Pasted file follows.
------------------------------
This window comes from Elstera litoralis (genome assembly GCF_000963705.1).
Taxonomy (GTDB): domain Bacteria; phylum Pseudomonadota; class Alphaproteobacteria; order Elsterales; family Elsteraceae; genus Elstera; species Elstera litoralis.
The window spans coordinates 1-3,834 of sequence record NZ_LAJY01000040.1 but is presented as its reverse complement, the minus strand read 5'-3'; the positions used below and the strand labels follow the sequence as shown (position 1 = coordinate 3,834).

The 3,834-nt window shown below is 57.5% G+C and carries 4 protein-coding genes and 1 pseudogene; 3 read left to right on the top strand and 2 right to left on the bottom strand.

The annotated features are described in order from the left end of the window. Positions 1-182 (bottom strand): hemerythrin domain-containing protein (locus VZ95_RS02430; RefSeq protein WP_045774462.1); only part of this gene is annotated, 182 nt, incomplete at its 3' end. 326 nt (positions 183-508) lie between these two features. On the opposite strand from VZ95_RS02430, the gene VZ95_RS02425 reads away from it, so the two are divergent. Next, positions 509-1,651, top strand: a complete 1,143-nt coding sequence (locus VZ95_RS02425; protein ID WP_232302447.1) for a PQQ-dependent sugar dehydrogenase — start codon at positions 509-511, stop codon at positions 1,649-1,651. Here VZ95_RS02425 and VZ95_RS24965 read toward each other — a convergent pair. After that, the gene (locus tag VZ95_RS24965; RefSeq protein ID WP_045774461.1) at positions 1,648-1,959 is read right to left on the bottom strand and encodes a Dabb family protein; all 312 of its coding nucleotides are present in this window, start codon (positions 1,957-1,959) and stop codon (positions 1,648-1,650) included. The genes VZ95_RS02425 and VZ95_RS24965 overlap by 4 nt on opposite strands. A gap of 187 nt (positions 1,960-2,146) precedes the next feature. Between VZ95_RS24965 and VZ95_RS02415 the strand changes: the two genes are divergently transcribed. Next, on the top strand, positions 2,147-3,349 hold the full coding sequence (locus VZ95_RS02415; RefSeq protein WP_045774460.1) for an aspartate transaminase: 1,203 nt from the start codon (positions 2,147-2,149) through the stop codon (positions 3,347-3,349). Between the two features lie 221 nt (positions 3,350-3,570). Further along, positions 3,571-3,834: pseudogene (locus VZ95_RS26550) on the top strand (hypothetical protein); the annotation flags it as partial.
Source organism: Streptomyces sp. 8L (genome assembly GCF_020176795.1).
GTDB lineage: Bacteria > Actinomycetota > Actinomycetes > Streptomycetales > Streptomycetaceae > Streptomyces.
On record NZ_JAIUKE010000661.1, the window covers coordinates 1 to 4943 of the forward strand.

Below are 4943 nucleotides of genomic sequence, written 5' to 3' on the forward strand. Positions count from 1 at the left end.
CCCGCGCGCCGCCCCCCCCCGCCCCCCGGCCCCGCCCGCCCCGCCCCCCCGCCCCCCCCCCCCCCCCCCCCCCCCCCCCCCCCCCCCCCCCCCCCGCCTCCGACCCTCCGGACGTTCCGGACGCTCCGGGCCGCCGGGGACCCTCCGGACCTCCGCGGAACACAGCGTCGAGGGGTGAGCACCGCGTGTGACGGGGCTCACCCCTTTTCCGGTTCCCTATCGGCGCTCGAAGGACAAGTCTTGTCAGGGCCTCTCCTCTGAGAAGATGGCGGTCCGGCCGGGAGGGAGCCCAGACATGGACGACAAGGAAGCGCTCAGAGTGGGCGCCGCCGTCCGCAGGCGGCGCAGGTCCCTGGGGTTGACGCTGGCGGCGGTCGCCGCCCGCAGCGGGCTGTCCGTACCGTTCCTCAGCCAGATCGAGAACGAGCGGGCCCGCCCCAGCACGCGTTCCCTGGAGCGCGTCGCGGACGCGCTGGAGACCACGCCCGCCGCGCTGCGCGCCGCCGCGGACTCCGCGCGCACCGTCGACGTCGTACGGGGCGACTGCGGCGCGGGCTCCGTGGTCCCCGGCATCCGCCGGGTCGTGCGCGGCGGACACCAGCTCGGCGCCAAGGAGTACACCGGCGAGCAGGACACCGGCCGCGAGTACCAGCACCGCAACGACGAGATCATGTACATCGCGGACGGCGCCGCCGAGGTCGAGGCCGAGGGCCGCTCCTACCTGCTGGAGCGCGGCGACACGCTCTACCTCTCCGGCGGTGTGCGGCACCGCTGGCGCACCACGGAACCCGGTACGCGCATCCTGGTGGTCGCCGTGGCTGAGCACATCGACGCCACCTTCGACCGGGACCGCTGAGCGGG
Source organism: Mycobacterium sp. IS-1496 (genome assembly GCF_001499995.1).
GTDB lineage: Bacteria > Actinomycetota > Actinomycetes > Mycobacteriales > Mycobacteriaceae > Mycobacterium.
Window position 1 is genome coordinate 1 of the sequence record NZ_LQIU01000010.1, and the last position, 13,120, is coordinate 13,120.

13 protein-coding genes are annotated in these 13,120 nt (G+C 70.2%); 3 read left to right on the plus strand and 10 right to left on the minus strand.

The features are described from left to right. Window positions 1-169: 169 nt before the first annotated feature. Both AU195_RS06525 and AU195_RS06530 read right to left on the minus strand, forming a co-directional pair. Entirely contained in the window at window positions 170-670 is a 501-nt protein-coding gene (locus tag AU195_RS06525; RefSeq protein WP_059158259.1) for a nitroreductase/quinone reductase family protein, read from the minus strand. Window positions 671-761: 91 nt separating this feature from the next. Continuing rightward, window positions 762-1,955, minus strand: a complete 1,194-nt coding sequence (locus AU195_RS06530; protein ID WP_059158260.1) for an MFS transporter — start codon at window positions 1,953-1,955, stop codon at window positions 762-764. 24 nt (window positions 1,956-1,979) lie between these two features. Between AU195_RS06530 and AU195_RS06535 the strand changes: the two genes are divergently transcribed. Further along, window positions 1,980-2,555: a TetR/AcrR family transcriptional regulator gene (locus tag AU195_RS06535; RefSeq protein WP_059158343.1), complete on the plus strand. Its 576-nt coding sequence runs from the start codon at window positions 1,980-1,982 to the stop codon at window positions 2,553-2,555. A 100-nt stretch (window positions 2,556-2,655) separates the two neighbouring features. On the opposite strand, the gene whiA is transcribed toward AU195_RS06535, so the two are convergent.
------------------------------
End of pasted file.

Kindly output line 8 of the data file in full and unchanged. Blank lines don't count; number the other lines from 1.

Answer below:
On record NZ_JAIUKE010000661.1, the window covers coordinates 1 to 4943 of the forward strand.